ST PAUL, Minn. — Public safety officials warn, soon enough you'll bee seeing hands-free notices everywhere.
"You're going to see a large media campaign that is going to be waged across the state with the sole purpose of making sure that every Minnesotan has the information they need," Director of the office of traffic safety Mike Hanson said.
With the days rapidly counting down until August 1, here are some technical questions answered.
"Can I use my phone as a GPS? The answer is you can, as long as you're using it in hands-free mode," Head of MN State Patrol Col. Matt Langer said. "Entering the address before you leave is preferred."
If you need to change the address while you're driving, you can, as long as you use voice recognition.
"So you may have to touch your phone once to get it to wake up, you may have to touch it again to speak that voice command," Col. Langer said. "That's legal, using single-touch activation. Which is different than touching the phone only once."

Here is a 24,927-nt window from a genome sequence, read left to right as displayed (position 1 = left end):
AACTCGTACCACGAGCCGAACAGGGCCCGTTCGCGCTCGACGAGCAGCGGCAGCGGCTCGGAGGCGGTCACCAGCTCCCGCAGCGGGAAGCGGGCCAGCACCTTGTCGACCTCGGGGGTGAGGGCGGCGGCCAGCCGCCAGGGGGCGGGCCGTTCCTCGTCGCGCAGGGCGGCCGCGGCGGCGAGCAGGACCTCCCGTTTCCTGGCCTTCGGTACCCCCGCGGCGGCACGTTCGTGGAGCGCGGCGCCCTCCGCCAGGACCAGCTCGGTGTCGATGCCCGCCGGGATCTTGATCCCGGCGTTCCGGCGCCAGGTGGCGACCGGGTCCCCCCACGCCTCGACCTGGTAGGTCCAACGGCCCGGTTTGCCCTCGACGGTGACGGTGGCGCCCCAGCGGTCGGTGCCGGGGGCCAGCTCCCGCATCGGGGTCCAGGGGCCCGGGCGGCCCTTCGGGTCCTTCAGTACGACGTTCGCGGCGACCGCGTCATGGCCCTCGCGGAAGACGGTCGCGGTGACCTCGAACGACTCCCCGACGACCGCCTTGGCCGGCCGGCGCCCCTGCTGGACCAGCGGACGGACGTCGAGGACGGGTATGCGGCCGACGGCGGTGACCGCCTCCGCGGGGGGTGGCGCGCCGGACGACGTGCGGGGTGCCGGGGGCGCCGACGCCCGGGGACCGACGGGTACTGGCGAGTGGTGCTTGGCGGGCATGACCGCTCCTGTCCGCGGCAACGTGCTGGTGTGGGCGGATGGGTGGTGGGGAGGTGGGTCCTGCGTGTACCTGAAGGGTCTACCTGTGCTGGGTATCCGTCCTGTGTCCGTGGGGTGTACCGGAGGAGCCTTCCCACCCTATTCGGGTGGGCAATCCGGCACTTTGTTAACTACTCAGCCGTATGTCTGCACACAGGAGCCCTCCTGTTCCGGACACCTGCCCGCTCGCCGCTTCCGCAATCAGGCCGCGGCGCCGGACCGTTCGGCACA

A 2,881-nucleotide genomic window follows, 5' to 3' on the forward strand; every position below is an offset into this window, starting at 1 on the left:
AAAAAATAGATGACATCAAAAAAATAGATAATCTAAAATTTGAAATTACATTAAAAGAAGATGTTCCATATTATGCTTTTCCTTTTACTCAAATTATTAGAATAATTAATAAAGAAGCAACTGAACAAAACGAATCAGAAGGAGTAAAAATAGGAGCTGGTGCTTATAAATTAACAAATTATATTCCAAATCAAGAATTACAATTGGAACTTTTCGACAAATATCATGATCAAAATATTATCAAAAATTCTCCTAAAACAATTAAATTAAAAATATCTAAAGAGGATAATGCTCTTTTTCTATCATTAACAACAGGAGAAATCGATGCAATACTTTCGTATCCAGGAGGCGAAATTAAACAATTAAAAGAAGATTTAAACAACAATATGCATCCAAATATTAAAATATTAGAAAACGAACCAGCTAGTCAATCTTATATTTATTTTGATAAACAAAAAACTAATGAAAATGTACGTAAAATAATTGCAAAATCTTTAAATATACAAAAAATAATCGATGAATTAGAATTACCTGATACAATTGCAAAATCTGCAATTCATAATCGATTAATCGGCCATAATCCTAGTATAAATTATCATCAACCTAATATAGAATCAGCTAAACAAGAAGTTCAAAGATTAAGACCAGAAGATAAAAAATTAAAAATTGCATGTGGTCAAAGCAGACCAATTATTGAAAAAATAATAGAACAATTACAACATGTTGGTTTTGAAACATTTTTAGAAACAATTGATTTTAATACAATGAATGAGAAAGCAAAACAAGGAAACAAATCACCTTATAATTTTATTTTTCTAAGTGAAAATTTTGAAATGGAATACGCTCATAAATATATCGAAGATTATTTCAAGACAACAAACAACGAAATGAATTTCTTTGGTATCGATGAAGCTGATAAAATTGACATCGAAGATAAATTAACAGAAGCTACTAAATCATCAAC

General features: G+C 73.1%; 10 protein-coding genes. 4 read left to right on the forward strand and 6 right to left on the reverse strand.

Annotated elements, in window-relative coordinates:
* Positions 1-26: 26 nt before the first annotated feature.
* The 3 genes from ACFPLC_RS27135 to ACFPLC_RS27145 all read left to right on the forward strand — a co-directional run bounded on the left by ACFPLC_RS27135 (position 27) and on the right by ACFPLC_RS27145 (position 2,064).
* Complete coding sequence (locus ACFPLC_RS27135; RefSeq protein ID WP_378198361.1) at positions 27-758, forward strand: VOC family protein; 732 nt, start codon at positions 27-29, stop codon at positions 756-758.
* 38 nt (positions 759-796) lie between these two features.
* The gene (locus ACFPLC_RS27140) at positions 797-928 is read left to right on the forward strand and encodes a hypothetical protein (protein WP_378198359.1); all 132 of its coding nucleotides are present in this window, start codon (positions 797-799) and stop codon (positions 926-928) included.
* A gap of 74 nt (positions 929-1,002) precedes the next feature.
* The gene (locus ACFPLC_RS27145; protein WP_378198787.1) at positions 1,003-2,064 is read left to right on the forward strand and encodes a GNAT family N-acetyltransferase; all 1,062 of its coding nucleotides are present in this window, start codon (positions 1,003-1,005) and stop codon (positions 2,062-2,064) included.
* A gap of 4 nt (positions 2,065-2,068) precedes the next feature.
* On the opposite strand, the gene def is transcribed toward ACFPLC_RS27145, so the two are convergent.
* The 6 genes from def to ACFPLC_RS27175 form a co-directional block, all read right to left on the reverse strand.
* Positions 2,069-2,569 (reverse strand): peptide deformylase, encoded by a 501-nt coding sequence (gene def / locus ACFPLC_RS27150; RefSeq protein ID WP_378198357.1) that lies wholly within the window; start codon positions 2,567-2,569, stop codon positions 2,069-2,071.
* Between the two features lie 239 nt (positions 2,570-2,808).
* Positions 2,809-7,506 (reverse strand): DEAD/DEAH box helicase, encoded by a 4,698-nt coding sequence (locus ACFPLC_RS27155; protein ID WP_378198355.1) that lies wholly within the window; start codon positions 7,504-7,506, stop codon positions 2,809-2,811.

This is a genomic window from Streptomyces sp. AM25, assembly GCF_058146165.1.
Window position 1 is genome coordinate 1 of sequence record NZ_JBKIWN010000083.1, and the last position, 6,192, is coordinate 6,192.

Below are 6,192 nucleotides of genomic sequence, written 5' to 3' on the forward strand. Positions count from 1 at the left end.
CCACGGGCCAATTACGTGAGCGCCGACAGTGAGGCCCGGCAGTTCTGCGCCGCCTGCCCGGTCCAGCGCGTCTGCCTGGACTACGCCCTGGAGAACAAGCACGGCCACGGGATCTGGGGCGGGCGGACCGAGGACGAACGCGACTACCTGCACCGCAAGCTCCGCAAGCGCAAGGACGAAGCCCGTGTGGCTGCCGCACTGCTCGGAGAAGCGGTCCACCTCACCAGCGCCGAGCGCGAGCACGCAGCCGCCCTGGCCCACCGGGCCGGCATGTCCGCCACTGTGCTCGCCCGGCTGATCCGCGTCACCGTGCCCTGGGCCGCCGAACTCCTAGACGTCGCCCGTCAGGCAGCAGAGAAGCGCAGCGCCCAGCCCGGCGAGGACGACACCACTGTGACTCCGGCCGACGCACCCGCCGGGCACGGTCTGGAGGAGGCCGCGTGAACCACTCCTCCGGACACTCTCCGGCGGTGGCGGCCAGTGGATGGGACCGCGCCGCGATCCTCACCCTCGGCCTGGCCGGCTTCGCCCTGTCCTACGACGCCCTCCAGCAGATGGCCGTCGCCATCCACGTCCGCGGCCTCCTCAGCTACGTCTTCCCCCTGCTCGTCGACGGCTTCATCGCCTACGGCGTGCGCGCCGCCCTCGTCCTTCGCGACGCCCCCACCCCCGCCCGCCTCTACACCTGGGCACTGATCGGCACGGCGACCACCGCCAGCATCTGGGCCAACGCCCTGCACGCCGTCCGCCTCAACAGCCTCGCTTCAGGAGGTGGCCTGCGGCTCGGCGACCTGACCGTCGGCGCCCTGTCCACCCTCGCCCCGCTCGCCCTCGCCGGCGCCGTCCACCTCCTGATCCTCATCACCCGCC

Some other technicalities:
If you are driving in your car, you can't talk on a handheld device, but you can use earbuds or headphones, as long as you have one ear free. You can also use a headband, a head scarf, hijab to hold your phone in place to talk on the phone, as long as the piece of clothing is not obscuring your view.
Smartwatches are also being treated the same way. Department of Public Safety officials say you can check the time on your smartwatch as well as quickly read a text that displays on your watch. However, you cannot respond to that text or operate the smartwatch in any way.
"One easy way to strip right down to the brass tacks is to say you can't hold the phone while you are driving," Langer said.
"This is a change in culture, a change in attitude," President of the Minnesota Trucking Association John Hausladen said. "It's making a decision to make a call before you even leave, leaving time before you get to the destination on the back end, building in time to make the call after you arrive."
Langer added that the starting August 1, a first offense will be a $130 fine, and subsequent offenses will jump to about $300.